Stepping off that plane and taking in the thick humidity, the vibrantly colored traditional outfits the people were wearing, the different languages swirling around, the reality that this was our new home – these were all part of an unforgettable, dramatic change. Life was suddenly very different! I no longer had the convenience of a Walmart down the street or the freedom to jump in my car and drive to wherever I wanted or needed to go. I couldn’t swing through Dairy Queen for a blizzard when the temperature climbed and I had a craving.

If I were to guess, I’d say that experience, that first-time-in-Africa, full-on culture shock place where I was for the first few months after we arrived, would probably rate at a 9 on the 1-10 scale. 10, of course, being the most dramatic change, the most difficult, the closest you can come to wanting to be sent back to mommy… and good American candy bars. Now don’t get me wrong, I loved those early hazy days in Africa. As picturesque as it may sound, I woke up under our mosquito net and I loved the feeling. We had arrived. We were finally in Guinea. The place we had been reading about, planning and preparing for, and even dreaming of. I woke up with a sense of excitement and adventure because I knew this was where we were supposed to be. But nevertheless, we were far from the home we knew, and the adjustment was not going to be easy.

Fast forward four months and we were evacuated out of Guinea in just a few days due to political unrest. What we couldn’t fit in our suitcases we left for our African friends that we had grown to love and respect. Leaving was harder than we could have imagined, and leaving under those circumstances, bullets flying and people fearing for their lives, was a heartbreaking and sobering experience.

One quick flight later, and we had arrived in Senegal, a neighboring West African country. We tried our best to quickly plant our roots, never having planned to live in Senegal. We continued with our French language studies, this time out of the classroom and around the kitchen table with a local language helper. After a few years of living in the capital city of Dakar, we moved to the southern part of the country commonly referred to as the Casamance region. We moved into a village to work with a small local church, teach English, and help out with a variety of community projects.
Moving is a big deal. Up to that point we had moved somewhere around 11 times in our young marriage. This move required us to board a 14-hour overnight ferry that would take us near the village we were moving to.

The boat trip was rocky and people were sick. I was petrified that we were going to capsize. With every wave I kept questioning, “Was that bigger than the last one?” Sadly in 2002 Le Joola ferry (different boat, same route) did capsize and 1,863 people died. That’s more casualties than the Titanic, and yet, not many people know about it.
The next morning my fears quickly vanished when I found myself eating a warm baguette and drinking café au lait while watching dolphins jump the waves alongside our ferry. It was breathtaking. It was exciting because we were moving to yet another home… and we were almost there. And we had survived the overnight boat trip. Something I felt very brave for doing.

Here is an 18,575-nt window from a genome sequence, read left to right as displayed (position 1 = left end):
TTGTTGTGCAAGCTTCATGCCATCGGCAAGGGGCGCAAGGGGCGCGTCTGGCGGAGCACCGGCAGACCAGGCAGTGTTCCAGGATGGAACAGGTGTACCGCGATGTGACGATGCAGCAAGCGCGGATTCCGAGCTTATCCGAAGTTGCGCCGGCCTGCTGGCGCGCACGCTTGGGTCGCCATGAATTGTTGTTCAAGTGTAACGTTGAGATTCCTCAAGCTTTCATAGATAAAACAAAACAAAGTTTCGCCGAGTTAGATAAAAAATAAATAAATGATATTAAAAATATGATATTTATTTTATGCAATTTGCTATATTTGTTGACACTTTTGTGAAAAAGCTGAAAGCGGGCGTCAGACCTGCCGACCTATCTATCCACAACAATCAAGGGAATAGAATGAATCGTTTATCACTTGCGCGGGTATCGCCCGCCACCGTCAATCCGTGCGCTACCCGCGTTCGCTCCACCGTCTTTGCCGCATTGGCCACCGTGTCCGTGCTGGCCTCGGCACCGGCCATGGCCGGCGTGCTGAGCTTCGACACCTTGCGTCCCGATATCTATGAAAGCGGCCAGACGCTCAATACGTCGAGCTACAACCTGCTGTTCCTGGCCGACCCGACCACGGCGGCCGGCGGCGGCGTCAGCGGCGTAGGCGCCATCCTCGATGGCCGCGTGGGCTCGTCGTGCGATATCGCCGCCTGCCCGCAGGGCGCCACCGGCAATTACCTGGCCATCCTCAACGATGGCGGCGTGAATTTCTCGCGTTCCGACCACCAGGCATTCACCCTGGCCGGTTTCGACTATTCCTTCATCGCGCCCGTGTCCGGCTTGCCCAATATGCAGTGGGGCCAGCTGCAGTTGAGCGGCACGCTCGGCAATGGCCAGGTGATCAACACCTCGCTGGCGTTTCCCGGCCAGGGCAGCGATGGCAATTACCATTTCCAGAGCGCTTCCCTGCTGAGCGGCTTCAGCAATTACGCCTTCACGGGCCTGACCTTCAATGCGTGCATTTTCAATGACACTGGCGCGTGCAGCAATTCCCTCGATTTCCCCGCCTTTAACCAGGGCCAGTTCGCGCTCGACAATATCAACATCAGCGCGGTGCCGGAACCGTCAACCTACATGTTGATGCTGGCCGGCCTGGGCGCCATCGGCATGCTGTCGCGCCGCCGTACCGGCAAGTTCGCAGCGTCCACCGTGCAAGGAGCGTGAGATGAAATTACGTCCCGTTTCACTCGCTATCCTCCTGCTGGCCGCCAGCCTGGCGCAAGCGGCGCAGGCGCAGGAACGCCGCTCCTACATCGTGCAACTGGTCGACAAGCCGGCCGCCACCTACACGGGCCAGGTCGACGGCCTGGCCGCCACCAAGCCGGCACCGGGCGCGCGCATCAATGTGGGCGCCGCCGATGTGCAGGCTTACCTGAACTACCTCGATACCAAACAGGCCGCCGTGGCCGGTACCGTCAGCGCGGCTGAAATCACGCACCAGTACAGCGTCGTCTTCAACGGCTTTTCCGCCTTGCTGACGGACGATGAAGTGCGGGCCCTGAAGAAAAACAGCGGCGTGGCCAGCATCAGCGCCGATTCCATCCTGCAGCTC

Sitting inside our white cement village home, a half-completed house with an African family sharing the same courtyard, I was able to take a deep breath after our cross-country move and our adventurous tales at sea. As I caught my breath and took a look around, I felt so overwhelmed I didn’t know what to do or where to begin. I couldn’t unpack because we didn’t have any closets or shelves. I didn’t have any friends I could call to come help me. I didn’t speak much of the same language as my neighbors (my level and their level in French only took us so far) and aside from my husband, there wasn’t an American in sight.

Over the next year we slowly morphed into who we needed to be in the village. With time, grit, sacrifice, and the help of our previous experiences in West Africa, we adjusted. Our adjustment was beyond the physical longing for a cheeseburger and a friend who spoke English, and it was beyond us learning the local greetings and having to swallow a fish eyeball with onion sauce on it. We morphed into who we needed to be as friends and neighbors to those around us. We learned by watching and we learned by asking a child-like amount of questions about everything we didn’t understand. We opened our hearts and our doors even when it pushed us, yet again, outside of our comfort zone. We allowed our neighbor Yassine to adopt us as her children, and we tried not to shy away from being corrected when we crossed those cultural boundaries that were so foreign to us. We learned what community meant in that context and how to integrate into the local way of life.

Boarding the plane that first took us to Guinea, Africa served as a high speed time capsule into a world and a life that we will never forget. It offered us six years of life lessons on how to adapt, how to survive, how to make friends, how to dance to the beat of the drums, and most importantly, and the thing I’m most thankful for, it taught us how to embrace the challenges, the change in plans, and the unfamiliarity to find a full and vivacious life outside of the comfort zone we had always known.

*This is an essay I submitted for Real Simple’s Ninth Annual Life Lessons Essay Contest. The theme was “What was the most dramatic change you ever had to make?” While I didn’t win (sure would have been nice to win $3,000…), I sure enjoyed the opportunity to think through and write out my answer. I thought I’d share it here on the blog with you, so at least someone can read it! What about you? What would your answer be?